New Delhi: The United States is expected to play tough in the 2+2 dialogue slated for September 6th. It’s Nirmala Sitharaman & Sushma Swaraj versus Mike Pompeo & Jim Mattis – (key players in both countries).

The Modi government is equally determined not to buckle under pressure. More than anything else, the Americans want India’s Iran imports to be brought down to zero by November 4th. Or face sanctions. A near impossible task for India, given India’s reliance on Iranian crude, which is over 80 per cent. The Indians want a special waiver for the purchase of S-400 from Russia (costing 6 billion US dollars), so far, the most modern, anti-defence missile system.

So after the tough talk on both sides, what is the sweetener? India’s counter offer may be to give a nod to Lockheed Martins F-16s (70.5 million dollars per aircraft ) or Sikorsky choppers (a 2 billion dollar US deal) badly needed by the Indian Navy. In return of course, the Indian hope is on two fronts – the US waiver on the Russian missile purchase. This may take time but an official US nod is what is expected by Indians. And the other is to ignore India’s oil imports from Iran.

The 2+2 dialogue has been delayed for sometime. This time round, say sources from both sides, the gloves would be off. After the Trump-Modi tango that was mainly rhetorical in nature, the tough talking administration has taken over all the negotiations. On paper, the 2+2 dialogue meetings are about intelligence sharing with the navy, sharing of satellite information, etc. There is a catch here too – will the US have access to information from India? How would it be looked upon by China and Russia, the other two Super Powers?

The meetings come in the backdrop of US’s ambitious bid to re-establish its stamp of authority in South Asia, seen (by the Republicans) to have diminished during the Obama years.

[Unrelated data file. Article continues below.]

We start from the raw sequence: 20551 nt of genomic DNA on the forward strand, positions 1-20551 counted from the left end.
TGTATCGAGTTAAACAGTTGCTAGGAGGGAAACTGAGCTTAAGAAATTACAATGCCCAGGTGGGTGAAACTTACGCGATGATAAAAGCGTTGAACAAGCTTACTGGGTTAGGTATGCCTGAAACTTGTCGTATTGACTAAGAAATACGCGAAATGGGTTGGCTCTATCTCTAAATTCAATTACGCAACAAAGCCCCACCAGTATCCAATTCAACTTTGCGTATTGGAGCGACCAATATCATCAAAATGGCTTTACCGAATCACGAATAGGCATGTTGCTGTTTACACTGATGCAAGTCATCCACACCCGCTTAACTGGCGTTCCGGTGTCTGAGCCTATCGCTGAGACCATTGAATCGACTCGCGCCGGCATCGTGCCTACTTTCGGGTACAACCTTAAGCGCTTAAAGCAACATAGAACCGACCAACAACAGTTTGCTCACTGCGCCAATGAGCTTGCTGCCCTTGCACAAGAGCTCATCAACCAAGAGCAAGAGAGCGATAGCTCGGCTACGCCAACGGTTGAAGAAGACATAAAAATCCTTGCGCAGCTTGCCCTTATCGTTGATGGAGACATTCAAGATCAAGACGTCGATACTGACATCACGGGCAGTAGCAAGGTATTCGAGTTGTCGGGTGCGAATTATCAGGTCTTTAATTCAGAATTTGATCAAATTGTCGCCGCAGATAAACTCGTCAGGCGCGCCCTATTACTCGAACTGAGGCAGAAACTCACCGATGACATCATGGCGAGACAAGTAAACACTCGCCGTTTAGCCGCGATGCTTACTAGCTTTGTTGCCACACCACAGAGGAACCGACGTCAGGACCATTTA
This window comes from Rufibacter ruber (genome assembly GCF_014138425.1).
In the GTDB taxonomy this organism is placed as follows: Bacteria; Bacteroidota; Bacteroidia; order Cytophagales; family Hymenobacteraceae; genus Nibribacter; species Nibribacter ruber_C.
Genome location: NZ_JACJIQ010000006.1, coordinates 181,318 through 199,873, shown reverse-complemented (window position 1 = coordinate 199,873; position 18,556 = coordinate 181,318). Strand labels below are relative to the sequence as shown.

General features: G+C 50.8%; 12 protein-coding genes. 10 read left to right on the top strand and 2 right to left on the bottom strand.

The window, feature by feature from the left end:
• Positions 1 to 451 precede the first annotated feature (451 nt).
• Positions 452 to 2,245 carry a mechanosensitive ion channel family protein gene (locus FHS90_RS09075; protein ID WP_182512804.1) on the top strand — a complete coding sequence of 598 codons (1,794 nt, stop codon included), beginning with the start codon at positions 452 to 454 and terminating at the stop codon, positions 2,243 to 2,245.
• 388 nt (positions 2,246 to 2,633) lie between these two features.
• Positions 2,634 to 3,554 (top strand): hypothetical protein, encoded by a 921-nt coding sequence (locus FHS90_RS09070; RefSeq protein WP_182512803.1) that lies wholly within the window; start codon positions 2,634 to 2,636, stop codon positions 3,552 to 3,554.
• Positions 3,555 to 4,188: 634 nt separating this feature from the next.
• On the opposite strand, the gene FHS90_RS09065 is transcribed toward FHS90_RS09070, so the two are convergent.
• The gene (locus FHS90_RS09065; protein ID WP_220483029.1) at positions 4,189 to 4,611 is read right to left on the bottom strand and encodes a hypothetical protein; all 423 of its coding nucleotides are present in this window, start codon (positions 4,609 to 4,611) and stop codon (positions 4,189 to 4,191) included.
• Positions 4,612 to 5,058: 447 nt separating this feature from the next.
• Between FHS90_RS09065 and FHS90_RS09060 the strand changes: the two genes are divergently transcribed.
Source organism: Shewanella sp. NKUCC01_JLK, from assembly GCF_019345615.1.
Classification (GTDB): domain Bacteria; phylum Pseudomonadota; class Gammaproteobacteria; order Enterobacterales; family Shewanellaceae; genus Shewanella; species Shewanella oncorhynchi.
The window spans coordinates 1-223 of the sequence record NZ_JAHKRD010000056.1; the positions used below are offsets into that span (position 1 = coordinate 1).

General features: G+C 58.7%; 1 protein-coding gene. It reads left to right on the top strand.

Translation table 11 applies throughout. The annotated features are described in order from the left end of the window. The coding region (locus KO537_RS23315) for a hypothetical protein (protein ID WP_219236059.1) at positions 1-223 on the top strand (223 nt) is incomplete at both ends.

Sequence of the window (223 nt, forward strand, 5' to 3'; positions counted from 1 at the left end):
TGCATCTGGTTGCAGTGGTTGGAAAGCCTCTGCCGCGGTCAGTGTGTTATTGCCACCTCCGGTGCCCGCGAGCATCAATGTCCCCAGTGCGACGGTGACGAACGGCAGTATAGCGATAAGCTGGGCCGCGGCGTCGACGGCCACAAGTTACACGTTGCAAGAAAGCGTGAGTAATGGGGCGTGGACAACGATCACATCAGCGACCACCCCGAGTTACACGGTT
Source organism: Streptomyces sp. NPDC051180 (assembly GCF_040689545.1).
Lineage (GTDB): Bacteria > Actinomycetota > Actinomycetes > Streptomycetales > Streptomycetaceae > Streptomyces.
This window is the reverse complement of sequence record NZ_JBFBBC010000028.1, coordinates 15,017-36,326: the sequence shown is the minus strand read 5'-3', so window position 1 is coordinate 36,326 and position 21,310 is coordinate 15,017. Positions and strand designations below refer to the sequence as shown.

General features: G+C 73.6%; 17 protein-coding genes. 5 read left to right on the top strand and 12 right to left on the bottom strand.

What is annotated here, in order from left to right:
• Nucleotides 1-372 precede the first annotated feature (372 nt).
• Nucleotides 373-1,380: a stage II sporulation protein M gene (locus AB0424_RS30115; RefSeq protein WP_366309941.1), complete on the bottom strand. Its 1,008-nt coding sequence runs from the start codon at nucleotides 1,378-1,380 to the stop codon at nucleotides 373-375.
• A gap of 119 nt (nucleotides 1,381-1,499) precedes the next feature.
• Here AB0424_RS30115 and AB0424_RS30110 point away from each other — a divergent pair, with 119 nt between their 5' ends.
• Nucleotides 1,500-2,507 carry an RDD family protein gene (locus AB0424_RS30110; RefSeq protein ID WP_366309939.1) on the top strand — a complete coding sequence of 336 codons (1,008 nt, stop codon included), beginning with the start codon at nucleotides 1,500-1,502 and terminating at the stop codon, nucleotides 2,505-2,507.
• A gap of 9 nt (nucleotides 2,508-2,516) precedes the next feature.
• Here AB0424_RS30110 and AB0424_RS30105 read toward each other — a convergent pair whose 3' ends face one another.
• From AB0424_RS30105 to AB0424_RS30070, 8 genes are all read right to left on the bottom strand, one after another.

This is not the first time that India has braced itself to deal with pressure from the United States. This time however, the stakes seem high. The Trump Administration has been mandated by President Trump himself to act tough on Iran, compelling nations all around the world to boycott oil imports from that country. The other Trump mandate is the Russian sanctions.

This is hitting former allies like Turkey which also bought the S-400. Its another thing that Turkey-US relations have nosedived in the recent past. But unlike in the past, Donald Trump and his administration are more transactional in their approach. They are always looking for a good business play.

To be tough you need to act tough. In Pakistan, despite the US’s show of aggressiveness (cutting of a 300 US million dollar aid), Pakistan has begun realigning with others. Russia is one country that is being approached besides China, its all-weather friend. The US would be losing not just business in Pakistan but also a former ally.

In India, the Modi government’s ‘Make in India’ diktat as a compulsory element in all defence negotiations, has added teeth to its negotiations. In the case of Lockheed Martin, they are prepared to offer entire production facilities in India.

The US realises that based on their experience in other countries like Pakistan, an act tough policy has only limited scope particularly if the ‘victim state’ is prepared to look at other options. It cannot reach the tipping point particularly with potential allies like India.

From the US viewpoint, the so called strategic partnership can be given a go-by if it means more business. And since all diplomatic business is now transactional, particularly under Trump, India does hold the the aces, being a multi-billion dollar market. By US estimates India is a 15 billion dollar arms market.

With Lockheed and major arms manufacturers lobbying with Washington, can the US afford to lose such a huge business opportunity.